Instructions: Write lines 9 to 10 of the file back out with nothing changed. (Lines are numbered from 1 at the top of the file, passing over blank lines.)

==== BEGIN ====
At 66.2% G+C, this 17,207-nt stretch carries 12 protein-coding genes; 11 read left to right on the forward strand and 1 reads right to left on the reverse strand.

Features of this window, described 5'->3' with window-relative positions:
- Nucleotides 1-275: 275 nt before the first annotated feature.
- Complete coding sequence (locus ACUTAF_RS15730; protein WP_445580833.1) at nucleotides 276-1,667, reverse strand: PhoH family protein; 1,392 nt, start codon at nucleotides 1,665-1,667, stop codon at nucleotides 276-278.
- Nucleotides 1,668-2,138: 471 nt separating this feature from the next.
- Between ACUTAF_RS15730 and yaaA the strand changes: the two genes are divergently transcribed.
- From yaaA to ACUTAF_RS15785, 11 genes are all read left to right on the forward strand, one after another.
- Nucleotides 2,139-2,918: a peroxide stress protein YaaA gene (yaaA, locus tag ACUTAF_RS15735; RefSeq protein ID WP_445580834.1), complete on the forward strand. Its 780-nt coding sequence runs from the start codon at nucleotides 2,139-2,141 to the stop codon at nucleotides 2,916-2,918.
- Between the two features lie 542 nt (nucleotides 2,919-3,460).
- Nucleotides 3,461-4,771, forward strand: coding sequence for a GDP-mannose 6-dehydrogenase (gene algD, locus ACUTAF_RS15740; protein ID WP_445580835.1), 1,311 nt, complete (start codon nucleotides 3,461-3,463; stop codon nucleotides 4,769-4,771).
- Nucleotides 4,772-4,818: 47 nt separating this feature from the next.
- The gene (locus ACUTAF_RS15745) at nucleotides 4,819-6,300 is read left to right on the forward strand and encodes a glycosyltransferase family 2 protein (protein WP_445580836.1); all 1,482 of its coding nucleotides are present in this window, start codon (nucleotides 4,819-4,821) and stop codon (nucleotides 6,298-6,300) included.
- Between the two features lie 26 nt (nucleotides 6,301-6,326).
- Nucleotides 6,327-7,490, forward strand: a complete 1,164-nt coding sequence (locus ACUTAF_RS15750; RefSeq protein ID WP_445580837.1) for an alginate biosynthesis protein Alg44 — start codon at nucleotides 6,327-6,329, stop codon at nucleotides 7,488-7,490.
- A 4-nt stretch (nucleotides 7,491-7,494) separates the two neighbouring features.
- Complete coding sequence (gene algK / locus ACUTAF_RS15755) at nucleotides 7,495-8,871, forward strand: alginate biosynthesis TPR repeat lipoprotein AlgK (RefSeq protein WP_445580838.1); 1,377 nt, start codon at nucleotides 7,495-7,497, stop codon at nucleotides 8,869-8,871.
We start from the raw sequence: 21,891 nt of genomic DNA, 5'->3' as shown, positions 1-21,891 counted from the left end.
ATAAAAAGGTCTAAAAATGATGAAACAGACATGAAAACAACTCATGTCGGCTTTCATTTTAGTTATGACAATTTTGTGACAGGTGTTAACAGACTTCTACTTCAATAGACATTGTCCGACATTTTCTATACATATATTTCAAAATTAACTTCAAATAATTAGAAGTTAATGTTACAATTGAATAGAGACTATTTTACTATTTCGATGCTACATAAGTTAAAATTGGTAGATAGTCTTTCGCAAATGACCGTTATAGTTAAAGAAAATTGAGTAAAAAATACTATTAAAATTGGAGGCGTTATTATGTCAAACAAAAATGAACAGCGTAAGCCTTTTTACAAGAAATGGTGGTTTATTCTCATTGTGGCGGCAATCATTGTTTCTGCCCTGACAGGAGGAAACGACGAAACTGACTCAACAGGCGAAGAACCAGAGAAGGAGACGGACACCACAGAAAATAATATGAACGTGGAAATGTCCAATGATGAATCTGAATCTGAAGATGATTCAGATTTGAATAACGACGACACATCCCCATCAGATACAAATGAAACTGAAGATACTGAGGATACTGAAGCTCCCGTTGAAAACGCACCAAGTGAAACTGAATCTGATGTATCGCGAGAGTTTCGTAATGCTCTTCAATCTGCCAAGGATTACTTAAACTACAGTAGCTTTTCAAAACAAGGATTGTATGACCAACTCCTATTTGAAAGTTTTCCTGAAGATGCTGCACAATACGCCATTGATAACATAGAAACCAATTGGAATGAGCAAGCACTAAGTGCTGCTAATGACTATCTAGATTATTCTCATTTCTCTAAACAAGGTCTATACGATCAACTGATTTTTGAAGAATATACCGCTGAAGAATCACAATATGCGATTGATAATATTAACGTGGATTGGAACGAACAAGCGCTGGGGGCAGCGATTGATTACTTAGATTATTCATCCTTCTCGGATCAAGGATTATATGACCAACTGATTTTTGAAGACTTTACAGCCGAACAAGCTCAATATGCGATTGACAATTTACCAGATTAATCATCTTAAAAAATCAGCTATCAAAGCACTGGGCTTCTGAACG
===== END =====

- Between the two features lie 542 nt (nucleotides 2,919-3,460).
- Nucleotides 3,461-4,771, forward strand: coding sequence for a GDP-mannose 6-dehydrogenase (gene algD, locus ACUTAF_RS15740; protein ID WP_445580835.1), 1,311 nt, complete (start codon nucleotides 3,461-3,463; stop codon nucleotides 4,769-4,771).